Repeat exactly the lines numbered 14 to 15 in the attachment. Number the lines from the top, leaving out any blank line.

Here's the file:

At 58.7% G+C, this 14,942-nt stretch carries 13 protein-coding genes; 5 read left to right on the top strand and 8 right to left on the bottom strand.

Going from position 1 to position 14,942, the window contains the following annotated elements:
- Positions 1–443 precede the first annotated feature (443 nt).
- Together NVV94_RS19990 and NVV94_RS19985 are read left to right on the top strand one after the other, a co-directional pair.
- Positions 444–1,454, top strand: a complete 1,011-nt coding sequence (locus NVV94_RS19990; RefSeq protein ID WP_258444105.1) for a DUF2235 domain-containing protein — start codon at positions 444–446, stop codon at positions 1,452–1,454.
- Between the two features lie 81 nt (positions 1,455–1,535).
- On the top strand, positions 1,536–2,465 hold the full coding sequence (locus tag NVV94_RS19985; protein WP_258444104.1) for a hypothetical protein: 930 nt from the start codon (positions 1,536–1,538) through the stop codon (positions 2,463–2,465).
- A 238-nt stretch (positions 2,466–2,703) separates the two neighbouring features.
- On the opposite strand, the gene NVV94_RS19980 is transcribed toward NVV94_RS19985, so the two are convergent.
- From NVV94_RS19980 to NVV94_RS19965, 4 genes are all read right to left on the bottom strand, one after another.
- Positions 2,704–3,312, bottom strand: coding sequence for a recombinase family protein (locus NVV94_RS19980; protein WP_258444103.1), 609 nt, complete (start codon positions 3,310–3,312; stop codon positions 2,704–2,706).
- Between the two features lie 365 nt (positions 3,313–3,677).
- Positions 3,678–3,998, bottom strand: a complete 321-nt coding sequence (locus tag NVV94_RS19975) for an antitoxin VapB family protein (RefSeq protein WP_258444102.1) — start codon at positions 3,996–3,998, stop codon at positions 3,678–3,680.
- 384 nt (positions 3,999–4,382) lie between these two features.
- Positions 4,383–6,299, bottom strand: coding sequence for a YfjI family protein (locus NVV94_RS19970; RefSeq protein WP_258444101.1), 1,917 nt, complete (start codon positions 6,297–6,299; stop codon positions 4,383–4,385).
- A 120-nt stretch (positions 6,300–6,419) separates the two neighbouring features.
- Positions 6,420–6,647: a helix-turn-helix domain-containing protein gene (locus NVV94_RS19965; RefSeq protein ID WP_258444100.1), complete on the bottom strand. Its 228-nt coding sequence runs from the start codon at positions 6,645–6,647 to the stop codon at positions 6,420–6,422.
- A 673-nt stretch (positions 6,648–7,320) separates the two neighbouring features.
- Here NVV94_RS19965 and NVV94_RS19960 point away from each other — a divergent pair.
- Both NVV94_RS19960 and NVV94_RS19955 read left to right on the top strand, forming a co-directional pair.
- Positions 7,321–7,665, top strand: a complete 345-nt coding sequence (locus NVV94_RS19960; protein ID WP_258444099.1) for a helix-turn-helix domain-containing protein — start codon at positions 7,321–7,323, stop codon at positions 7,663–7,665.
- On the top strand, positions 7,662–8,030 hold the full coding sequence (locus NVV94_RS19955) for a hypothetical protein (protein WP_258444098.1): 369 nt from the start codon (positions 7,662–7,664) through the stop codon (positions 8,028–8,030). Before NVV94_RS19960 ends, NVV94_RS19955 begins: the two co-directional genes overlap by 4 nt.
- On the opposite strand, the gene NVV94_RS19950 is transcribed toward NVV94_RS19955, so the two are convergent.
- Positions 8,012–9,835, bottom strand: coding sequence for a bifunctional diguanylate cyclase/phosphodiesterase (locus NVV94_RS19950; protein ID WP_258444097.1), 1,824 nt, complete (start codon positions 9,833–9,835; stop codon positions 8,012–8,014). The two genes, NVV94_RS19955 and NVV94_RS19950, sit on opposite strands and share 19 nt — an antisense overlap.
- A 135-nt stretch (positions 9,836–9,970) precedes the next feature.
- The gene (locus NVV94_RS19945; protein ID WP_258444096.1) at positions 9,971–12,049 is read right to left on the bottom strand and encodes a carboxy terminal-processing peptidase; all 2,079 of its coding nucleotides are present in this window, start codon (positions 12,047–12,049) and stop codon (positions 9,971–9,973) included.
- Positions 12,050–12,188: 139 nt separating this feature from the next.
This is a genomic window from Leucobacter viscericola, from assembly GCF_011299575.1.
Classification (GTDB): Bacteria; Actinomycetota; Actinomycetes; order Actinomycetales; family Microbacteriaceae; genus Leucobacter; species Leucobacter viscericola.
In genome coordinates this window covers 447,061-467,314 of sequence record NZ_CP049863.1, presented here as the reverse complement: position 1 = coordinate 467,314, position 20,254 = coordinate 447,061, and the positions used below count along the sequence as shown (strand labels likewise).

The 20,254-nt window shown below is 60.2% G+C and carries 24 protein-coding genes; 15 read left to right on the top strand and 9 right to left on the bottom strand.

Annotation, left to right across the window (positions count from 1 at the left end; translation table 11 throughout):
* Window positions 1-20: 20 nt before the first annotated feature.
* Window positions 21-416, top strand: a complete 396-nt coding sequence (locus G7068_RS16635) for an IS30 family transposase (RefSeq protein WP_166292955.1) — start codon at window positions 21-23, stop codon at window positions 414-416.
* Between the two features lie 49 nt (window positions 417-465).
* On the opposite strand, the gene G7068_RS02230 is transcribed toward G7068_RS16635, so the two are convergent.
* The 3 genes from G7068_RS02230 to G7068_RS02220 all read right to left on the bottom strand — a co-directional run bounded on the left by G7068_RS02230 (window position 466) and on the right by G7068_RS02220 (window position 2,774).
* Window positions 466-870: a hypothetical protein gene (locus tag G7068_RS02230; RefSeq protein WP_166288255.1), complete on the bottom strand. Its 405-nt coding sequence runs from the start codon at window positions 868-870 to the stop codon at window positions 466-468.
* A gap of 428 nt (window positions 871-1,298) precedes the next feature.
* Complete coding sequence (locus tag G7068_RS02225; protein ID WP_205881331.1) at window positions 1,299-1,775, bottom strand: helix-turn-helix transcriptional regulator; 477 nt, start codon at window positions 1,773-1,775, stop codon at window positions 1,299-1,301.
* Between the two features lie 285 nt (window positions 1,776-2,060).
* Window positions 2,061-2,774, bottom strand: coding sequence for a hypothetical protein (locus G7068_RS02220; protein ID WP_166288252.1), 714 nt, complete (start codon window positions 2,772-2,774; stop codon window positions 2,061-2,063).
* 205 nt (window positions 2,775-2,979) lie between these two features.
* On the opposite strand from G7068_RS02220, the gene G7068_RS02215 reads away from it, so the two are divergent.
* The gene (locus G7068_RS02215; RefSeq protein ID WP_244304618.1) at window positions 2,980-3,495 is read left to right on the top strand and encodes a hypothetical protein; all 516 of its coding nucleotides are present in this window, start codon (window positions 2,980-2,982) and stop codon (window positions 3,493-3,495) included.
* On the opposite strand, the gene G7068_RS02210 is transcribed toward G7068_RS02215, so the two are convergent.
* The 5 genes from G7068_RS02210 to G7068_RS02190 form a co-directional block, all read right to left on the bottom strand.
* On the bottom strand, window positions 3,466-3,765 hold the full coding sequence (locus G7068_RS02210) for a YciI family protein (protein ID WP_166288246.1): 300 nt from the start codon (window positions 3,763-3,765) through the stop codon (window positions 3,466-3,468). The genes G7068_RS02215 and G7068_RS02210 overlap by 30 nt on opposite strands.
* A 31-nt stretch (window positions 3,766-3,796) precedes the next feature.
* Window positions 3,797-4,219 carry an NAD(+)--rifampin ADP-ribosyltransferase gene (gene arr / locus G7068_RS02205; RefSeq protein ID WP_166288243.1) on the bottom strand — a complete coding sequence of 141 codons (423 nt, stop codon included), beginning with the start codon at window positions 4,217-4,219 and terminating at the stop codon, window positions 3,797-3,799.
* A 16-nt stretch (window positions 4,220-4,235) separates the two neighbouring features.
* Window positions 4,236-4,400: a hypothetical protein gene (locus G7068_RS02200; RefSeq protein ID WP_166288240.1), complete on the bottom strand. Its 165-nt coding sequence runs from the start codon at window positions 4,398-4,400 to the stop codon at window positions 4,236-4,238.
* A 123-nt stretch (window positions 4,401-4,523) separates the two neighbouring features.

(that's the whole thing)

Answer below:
- 384 nt (positions 3,999–4,382) lie between these two features.
- Positions 4,383–6,299, bottom strand: coding sequence for a YfjI family protein (locus NVV94_RS19970; RefSeq protein WP_258444101.1), 1,917 nt, complete (start codon positions 6,297–6,299; stop codon positions 4,383–4,385).